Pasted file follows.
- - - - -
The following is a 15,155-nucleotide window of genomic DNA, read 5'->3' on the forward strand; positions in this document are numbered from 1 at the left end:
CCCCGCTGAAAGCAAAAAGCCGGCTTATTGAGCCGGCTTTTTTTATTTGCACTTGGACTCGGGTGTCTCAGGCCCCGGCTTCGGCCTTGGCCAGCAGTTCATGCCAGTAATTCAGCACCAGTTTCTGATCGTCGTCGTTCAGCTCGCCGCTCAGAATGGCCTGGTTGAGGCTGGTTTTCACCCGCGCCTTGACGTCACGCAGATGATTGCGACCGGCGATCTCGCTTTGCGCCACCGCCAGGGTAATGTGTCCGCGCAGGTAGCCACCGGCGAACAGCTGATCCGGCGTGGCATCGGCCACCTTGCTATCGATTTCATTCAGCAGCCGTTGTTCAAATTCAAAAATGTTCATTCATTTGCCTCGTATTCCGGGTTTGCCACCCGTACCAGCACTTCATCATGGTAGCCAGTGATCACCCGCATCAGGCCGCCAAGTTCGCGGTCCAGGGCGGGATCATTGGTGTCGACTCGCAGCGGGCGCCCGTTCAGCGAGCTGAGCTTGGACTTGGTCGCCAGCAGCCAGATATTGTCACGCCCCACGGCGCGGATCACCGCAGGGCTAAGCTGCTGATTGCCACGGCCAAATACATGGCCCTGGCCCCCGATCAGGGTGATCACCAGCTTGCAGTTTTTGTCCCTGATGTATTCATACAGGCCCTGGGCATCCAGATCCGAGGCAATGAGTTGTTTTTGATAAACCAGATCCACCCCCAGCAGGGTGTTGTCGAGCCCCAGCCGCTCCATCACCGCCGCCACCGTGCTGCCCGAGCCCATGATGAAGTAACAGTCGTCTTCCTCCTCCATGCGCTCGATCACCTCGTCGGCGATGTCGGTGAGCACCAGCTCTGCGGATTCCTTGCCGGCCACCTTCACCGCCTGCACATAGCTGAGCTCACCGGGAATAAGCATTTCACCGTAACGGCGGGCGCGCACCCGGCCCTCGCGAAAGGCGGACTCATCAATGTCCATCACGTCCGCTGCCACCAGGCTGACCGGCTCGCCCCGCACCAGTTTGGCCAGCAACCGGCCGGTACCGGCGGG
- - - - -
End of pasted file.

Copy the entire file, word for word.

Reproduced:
The following is a 15,155-nucleotide window of genomic DNA, read 5'->3' on the forward strand; positions in this document are numbered from 1 at the left end:
CCCCGCTGAAAGCAAAAAGCCGGCTTATTGAGCCGGCTTTTTTTATTTGCACTTGGACTCGGGTGTCTCAGGCCCCGGCTTCGGCCTTGGCCAGCAGTTCATGCCAGTAATTCAGCACCAGTTTCTGATCGTCGTCGTTCAGCTCGCCGCTCAGAATGGCCTGGTTGAGGCTGGTTTTCACCCGCGCCTTGACGTCACGCAGATGATTGCGACCGGCGATCTCGCTTTGCGCCACCGCCAGGGTAATGTGTCCGCGCAGGTAGCCACCGGCGAACAGCTGATCCGGCGTGGCATCGGCCACCTTGCTATCGATTTCATTCAGCAGCCGTTGTTCAAATTCAAAAATGTTCATTCATTTGCCTCGTATTCCGGGTTTGCCACCCGTACCAGCACTTCATCATGGTAGCCAGTGATCACCCGCATCAGGCCGCCAAGTTCGCGGTCCAGGGCGGGATCATTGGTGTCGACTCGCAGCGGGCGCCCGTTCAGCGAGCTGAGCTTGGACTTGGTCGCCAGCAGCCAGATATTGTCACGCCCCACGGCGCGGATCACCGCAGGGCTAAGCTGCTGATTGCCACGGCCAAATACATGGCCCTGGCCCCCGATCAGGGTGATCACCAGCTTGCAGTTTTTGTCCCTGATGTATTCATACAGGCCCTGGGCATCCAGATCCGAGGCAATGAGTTGTTTTTGATAAACCAGATCCACCCCCAGCAGGGTGTTGTCGAGCCCCAGCCGCTCCATCACCGCCGCCACCGTGCTGCCCGAGCCCATGATGAAGTAACAGTCGTCTTCCTCCTCCATGCGCTCGATCACCTCGTCGGCGATGTCGGTGAGCACCAGCTCTGCGGATTCCTTGCCGGCCACCTTCACCGCCTGCACATAGCTGAGCTCACCGGGAATAAGCATTTCACCGTAACGGCGGGCGCGCACCCGGCCCTCGCGAAAGGCGGACTCATCAATGTCCATCACGTCCGCTGCCACCAGGCTGACCGGCTCGCCCCGCACCAGTTTGGCCAGCAACCGGCCGGTACCGGCGGG